Five baseball players were killed 70 years ago on D-Day

From David Whitley at the Orlando Sentinel on June 6, 2014:

As Lefty Brewer dropped from the sky on a moonless night 70 years ago, he probably wasn’t thinking about what he was doing six years earlier to the day.

Instead of a blackened face and Army fatigues, Brewer was wearing a St. Augustine Saints uniform. Trying to beat the Orlando Senators was a lot easier than trying to topple the Third Reich.

Brewer was parachuting into France on D-Day. The phenom who no-hit Orlando on June 6, 1938, was one of hundreds of baseball players in Operation Overlord.

Yes, kids. Long, long ago pro athletes went to war.

Other than the extraordinary Pat Tillman, such service is extinct. The U.S. no longer needs every able-bodied male to fight its enemies. Besides, could you really imagine David Price parachuting into Afghanistan?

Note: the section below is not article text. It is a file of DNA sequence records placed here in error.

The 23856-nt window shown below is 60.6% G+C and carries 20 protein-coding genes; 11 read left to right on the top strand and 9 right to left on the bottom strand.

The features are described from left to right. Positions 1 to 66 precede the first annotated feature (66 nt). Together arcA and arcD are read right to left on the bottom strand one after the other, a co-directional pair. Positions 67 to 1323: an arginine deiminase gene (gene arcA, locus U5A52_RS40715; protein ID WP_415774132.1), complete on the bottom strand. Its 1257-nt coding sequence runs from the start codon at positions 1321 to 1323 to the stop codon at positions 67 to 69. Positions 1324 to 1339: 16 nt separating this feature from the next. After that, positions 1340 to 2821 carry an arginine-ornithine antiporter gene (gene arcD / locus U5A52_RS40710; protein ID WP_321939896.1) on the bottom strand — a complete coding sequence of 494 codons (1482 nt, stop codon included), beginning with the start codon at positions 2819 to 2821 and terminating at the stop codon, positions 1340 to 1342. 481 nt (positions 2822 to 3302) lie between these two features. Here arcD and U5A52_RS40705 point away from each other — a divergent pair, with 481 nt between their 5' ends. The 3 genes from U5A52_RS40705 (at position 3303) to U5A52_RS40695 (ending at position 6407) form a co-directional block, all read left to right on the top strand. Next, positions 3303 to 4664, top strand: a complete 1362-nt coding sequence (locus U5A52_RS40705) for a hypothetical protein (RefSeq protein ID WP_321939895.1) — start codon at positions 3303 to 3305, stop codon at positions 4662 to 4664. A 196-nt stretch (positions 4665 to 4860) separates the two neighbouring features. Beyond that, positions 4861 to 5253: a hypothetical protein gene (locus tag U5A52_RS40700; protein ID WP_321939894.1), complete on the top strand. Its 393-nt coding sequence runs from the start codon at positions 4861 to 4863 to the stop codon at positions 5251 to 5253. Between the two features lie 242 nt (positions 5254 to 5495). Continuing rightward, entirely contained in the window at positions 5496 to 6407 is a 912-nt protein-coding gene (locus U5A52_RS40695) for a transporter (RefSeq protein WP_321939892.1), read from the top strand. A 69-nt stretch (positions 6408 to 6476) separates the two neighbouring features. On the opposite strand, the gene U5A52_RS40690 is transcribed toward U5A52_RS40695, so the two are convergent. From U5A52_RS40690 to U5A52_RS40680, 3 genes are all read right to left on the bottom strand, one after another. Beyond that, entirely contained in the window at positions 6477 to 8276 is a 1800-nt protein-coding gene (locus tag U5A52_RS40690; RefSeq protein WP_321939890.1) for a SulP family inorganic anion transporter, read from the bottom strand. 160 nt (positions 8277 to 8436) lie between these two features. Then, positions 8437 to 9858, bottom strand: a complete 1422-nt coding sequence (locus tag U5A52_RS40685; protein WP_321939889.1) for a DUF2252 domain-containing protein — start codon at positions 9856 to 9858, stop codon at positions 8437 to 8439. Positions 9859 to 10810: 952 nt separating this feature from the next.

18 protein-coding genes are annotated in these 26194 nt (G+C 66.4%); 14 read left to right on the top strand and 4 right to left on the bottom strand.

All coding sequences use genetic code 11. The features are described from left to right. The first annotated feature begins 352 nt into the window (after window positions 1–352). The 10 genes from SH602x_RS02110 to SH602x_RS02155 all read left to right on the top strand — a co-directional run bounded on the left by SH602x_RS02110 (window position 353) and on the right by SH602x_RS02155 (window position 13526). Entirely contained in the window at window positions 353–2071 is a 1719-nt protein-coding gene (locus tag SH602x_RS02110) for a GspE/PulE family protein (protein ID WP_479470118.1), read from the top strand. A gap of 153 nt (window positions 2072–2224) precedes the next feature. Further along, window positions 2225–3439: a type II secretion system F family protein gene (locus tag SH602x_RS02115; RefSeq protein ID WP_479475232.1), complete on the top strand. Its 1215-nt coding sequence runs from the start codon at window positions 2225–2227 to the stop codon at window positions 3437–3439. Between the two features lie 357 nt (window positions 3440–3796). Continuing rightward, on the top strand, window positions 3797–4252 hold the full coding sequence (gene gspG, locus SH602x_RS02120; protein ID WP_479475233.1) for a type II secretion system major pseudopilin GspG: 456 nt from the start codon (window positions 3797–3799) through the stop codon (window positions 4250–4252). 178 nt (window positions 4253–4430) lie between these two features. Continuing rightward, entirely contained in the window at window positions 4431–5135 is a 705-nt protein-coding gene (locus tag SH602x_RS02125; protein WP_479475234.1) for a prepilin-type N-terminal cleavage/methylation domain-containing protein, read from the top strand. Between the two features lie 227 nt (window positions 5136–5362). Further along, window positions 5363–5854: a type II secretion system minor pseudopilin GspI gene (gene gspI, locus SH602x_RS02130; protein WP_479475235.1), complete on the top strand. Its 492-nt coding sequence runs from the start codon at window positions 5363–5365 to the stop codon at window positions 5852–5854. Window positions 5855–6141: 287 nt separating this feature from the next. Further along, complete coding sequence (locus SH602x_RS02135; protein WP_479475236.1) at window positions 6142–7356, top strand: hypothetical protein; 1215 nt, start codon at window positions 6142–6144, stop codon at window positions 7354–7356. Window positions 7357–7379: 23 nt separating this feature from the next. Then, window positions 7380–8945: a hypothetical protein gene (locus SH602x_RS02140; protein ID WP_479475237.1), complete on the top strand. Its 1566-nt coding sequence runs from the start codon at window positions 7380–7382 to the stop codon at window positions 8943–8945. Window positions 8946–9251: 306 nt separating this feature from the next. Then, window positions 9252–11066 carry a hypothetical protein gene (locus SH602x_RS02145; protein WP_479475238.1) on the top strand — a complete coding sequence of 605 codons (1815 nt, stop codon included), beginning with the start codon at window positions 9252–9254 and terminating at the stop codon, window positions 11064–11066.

David Ortiz said “It’s a war,” after Price hit him with a pitch last week. He meant no disrespect to servicemen, but D-Day anniversaries remind us how silly those statements are.

Five men who played minor-league or semipro ball were killed on D-Day. Their stories aren’t any sadder than the other 2,500 Americans who died that day. It’s just easier to ponder what the world missed when a guy like Forrest “Lefty” Brewer dies young.

“He’s my favorite player,” Gary Bedingfield said.

That’s saying something, since Bedingfield has written biographies on almost 500 baseball players killed in wars. The odd thing is Bedingfield is a Londoner now living in Scotland. For all of baseball’s obsession with record keeping, Bedingfield was shocked to find poorly the war dead had been documented.

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Originally published: June 6, 2014. Last Updated: June 6, 2014.